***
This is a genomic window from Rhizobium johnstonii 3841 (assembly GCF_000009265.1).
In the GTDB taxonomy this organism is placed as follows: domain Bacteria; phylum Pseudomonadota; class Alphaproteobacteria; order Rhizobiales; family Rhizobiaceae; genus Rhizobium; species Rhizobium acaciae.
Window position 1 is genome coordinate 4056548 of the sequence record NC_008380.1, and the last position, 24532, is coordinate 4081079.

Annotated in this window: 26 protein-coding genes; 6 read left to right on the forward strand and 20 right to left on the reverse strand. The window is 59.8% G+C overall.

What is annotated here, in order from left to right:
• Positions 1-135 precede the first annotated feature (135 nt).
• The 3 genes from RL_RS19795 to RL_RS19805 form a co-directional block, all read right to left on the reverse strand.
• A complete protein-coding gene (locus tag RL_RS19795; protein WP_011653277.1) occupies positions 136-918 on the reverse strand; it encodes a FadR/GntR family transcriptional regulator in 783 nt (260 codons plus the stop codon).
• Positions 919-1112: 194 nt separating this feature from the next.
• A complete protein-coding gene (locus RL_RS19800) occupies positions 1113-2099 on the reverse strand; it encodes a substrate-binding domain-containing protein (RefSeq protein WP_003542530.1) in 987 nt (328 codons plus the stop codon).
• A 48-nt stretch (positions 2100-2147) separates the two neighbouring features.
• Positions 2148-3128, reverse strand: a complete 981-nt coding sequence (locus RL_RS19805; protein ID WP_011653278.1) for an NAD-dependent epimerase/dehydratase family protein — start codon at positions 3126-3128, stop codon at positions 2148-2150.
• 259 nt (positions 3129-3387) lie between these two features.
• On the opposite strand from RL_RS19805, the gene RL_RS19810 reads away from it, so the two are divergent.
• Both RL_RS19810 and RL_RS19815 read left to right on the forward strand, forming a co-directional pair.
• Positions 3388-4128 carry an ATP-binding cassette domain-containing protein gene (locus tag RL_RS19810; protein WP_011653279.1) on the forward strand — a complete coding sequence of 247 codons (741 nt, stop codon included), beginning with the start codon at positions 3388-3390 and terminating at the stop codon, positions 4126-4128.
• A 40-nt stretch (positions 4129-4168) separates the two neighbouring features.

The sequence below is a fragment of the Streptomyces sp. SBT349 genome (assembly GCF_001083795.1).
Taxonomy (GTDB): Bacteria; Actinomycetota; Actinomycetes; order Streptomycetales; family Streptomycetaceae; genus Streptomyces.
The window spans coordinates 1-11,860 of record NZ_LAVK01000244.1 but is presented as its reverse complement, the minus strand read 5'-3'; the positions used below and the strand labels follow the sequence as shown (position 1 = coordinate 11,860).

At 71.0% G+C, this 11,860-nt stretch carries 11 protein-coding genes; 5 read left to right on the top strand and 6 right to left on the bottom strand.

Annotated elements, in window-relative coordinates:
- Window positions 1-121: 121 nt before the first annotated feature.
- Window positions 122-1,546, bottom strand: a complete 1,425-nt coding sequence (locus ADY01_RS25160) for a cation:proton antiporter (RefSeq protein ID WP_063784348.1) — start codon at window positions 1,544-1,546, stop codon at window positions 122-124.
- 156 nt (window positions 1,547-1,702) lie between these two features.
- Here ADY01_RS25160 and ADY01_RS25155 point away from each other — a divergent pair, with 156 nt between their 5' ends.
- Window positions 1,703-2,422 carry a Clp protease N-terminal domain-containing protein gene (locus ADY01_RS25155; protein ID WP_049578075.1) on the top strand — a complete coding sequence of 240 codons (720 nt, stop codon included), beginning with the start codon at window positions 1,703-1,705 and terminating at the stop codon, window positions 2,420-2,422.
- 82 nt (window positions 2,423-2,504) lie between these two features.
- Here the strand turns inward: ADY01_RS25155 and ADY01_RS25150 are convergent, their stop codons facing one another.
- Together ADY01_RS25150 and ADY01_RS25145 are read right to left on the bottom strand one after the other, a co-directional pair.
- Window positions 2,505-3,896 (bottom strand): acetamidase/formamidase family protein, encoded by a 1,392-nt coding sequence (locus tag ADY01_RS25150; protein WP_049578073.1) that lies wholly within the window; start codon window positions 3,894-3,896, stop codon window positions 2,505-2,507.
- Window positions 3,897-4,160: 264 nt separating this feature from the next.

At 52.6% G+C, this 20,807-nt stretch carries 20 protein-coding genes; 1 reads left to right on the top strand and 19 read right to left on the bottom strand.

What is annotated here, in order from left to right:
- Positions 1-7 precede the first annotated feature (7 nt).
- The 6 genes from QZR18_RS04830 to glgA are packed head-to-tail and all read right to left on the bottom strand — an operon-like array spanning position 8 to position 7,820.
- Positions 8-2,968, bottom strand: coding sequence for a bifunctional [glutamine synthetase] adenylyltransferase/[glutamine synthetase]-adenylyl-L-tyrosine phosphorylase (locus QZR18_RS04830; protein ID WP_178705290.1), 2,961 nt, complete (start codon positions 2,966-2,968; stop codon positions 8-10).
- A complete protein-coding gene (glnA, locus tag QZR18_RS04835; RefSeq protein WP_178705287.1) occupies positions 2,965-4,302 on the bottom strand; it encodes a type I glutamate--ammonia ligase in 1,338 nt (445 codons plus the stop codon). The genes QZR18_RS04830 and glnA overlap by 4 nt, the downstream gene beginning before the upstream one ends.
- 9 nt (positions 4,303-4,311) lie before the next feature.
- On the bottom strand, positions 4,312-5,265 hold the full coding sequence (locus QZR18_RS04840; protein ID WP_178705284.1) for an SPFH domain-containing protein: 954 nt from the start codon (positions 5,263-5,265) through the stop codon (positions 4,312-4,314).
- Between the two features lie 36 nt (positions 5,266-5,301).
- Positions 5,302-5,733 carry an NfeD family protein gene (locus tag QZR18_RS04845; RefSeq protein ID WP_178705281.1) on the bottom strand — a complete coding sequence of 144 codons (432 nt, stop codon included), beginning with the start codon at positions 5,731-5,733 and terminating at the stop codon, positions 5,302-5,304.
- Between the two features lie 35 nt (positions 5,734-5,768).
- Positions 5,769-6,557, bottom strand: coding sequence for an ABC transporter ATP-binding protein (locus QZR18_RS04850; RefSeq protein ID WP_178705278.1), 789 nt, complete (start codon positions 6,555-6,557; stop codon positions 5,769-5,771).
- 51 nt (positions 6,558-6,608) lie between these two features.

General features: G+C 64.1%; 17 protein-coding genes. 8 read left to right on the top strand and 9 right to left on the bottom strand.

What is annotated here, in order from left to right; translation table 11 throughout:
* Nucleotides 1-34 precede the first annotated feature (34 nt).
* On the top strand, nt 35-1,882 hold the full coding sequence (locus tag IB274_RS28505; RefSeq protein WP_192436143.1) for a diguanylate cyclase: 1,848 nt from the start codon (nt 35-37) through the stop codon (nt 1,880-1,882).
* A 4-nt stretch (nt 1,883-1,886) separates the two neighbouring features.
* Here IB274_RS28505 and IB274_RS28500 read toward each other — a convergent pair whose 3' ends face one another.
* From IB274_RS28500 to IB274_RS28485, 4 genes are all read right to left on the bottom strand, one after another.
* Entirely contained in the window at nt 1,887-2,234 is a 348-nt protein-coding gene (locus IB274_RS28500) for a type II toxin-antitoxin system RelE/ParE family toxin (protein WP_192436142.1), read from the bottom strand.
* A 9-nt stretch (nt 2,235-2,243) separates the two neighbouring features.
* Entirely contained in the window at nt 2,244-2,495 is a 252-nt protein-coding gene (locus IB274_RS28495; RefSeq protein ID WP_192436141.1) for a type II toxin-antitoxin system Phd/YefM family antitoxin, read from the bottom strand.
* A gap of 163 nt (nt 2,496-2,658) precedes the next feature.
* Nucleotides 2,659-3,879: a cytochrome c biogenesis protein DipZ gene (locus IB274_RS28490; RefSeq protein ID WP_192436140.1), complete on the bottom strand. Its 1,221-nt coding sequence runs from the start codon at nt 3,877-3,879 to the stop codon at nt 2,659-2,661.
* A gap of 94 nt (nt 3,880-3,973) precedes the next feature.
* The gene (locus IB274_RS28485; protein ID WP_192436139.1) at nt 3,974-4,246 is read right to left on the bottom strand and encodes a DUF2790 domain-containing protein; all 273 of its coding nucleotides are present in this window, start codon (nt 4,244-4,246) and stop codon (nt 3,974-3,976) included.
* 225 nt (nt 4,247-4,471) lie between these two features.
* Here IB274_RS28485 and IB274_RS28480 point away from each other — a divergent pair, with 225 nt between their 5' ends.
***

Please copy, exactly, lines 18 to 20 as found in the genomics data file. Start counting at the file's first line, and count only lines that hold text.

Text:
The sequence below is a fragment of the Streptomyces sp. SBT349 genome (assembly GCF_001083795.1).
Taxonomy (GTDB): Bacteria; Actinomycetota; Actinomycetes; order Streptomycetales; family Streptomycetaceae; genus Streptomyces.
The window spans coordinates 1-11,860 of record NZ_LAVK01000244.1 but is presented as its reverse complement, the minus strand read 5'-3'; the positions used below and the strand labels follow the sequence as shown (position 1 = coordinate 11,860).